Camouflage with contrasts and both pattern and colors blending with the habitat makes it easier to avoid wary eyes.

I was sitting rather still on a recent evening when a tweety bird — a yellow -throated vireo, I think — did a touch- and-go on my left shoulder.

My own perch was in a tree stand in an over- grown patch of woods. All sorts of small songbirds were taking advantage of the seeds on weed growth that had sprung up in openings there where a selective timber cut had been made more than a year previously.

Dressed in full camouflage that blended well with my surroundings of lush green leaves and oak bark, I had been subdued with my movements and sort of melted into the scenery. Several birds had landed on nearby limbs, sometimes eyeing me curiously, sometimes not even noticing the big lump of greens, grays, earth tones and black accents.

And then there was the one that sailed in, tried to light on my shoulder but pulled off as soon as it felt what must have been unfamiliar texture. The little bird flittered over to a branch about 5 feet away, perched and stared back at the funny thing on which he first attempted to land. I believe he disapproved.

In hunting, warfare and other pursuits of stealth and deceit, men always have longed to be invisible. Failing that, they have settled for being more obscure by covering themselves with something that helped them visually fade into their surroundings.

Nowadays, with various Kentucky hunting seasons under way, camouflage is being practiced commonly to help people obscure themselves to the eyes of game species. Many animals grow their own adaptively developed camouflage with colors and patterns on skin, fur or feathers. Short of extensive tattoos, our own exterior fails miserably at that, so we rely on clothing.

The real goals of camo in our outerwear are to blend with habitat and to obscure the outlines of the wearer to beholders. Something we should keep in mind is what kind of eyes we are trying to fool when we wear this camouflage.

If we are trying to hide in plain sight from other people, the achievements of camouflage are obvious. Wildlife eyes are different, however. Deer, for instance, don’t see colors as we do. To deer, red and orange spectrum colors are more like shades of gray; blues, however, are more readily perceived.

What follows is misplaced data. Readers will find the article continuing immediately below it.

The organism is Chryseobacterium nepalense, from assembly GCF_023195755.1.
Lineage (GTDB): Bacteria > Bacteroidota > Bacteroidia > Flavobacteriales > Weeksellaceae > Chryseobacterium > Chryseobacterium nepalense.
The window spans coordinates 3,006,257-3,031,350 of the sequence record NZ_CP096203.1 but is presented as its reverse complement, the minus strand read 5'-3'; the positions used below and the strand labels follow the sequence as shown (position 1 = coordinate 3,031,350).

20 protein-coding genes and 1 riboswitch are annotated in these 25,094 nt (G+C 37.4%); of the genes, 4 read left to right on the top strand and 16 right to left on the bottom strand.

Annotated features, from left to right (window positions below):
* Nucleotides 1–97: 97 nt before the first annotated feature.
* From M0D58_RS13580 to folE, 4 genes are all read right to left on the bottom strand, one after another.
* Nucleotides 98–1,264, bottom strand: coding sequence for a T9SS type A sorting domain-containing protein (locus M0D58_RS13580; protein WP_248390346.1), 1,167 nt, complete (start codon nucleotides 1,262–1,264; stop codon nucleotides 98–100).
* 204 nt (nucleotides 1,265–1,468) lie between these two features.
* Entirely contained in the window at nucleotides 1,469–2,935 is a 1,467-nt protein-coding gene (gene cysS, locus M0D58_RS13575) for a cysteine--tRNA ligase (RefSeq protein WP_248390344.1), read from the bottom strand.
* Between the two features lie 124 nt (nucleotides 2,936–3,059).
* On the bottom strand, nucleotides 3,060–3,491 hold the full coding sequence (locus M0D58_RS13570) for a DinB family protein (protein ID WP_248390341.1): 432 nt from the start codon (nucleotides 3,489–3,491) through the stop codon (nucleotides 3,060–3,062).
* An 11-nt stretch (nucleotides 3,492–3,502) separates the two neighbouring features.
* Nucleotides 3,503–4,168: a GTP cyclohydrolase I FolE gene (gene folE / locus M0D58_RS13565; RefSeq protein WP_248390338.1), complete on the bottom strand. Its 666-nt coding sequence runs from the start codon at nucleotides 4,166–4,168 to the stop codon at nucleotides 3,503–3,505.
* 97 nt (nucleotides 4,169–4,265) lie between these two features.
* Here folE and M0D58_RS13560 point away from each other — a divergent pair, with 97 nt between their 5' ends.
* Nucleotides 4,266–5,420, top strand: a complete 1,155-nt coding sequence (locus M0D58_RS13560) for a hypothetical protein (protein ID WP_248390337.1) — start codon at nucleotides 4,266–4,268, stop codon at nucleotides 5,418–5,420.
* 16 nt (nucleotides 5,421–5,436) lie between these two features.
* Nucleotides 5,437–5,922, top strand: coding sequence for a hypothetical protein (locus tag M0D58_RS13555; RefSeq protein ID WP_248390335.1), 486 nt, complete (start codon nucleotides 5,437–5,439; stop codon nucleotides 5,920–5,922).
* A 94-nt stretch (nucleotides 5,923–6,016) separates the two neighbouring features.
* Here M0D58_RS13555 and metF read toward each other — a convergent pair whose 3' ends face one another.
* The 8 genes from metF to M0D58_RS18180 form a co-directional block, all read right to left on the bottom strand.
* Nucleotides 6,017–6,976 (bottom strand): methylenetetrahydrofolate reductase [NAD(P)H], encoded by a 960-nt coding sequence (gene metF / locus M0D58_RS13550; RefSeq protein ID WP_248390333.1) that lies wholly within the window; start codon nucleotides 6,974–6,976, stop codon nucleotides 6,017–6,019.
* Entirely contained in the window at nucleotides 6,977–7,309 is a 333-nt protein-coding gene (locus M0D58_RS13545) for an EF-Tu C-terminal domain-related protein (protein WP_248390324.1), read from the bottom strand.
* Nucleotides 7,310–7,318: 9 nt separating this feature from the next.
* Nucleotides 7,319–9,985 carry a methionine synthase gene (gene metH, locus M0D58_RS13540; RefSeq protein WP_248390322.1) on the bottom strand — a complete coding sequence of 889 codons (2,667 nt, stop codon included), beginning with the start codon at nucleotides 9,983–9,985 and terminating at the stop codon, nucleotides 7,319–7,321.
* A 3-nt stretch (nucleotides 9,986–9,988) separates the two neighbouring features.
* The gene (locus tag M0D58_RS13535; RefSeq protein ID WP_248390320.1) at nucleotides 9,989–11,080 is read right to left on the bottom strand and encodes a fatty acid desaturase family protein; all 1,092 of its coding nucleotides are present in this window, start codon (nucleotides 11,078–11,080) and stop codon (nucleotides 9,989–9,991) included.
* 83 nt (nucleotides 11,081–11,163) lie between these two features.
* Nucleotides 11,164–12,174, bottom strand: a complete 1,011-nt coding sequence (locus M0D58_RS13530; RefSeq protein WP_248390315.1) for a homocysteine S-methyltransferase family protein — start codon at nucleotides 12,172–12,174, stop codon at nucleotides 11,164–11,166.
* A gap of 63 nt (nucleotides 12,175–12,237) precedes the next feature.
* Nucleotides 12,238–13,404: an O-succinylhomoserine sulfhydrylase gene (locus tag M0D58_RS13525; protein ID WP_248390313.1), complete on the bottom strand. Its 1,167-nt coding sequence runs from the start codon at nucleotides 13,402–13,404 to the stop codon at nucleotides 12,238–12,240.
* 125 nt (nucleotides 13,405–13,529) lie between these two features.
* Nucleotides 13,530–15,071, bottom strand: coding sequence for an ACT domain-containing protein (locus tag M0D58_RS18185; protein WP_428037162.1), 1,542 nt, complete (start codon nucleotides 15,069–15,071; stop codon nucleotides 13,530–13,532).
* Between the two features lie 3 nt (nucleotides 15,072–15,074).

Yet, to turkeys, waterfowl and other birds, color differential is much more acute. Hence, the old traditional red and black plaids of Northeastern deer hunters would make good sense, while red colors on a turkey hunter would be a stroke against concealment from the keen-eyed birds.

When firearms deer seasons are in, some people think it is ludicrous that hunters take to the fields wearing a combination of camouflage (their choice) and (mandatory) solid fluorescent orange. The reality, however, is that deer don’t see the blaze orange nearly as obviously as do people. It appears brighter to them, yes, but it does not register as the explosive orange that people see.

Still, during the archery deer season, I personally would just as soon march through the woods playing a tuba as to wear fluorescent clothing. As I don’t want to make noise, I don’t want to wear anything that makes me stand out visually, even to my own eyes.

There is a variety of effective camouflage patterns available nowadays, and the good ones have common qualities. Contrast is an important factor. There should be light and dark colors in a jumble of patches to both break up outlines and to merge the human form with surroundings.

In most cases, contrast is more important that colors. Too many dark colors close together become a single dark form at a distance. But a mix of darks and lights with stark contrast between the extremes serves to obliterate the form of the camo wearer.

A good pattern has elements large enough to retain visual separation — not appear as a singular blob — at some distance.

A note here pertains to older camo clothing. Faded camouflage patterns lose much of their contrast after countless washings. So goes some of the camouflaging qualities of that attire.

But new camo wear might work against you, too. Some clothing makers put chemical brighteners in their fabrics (because they are manufacturers, not hunters) that are seen better by wildlife eyes than humans. Hunters should be wary of camo clothing made by companies not normally associated with hunting gear.

At best, wash camouflage clothing before wearing it in the field. Use one of the relative few detergents that do not have brighteners in it. Any time you wash camo clothing with regular detergent (brighteners added), it is likely to give off a bit of ultra-violet glow in the eyes of deer and other critters.

The extend of camouflage makes a difference. It is dense of one to pull on a short-sleeve camo shirt and pants, then to sit out there with your big old face, arms and hands shining like beacons. Any time you do anything, you are turning your face/head and moving hands and forearms — like giving warning signals to anything from which you hoped to be hiding.

Face masks and gloves are important. Stupid stuff like white T-shirts at the collar and glowing white socks showing below pants cuffs should be eliminated.

The absolute best camo, however, is a lack of motion. Almost all wildlife can overlook you somewhat if you are stock still. Almost nothing will miss you if you are moving.

Steve Vantreese, a freelance outdoors writer, can be contacted at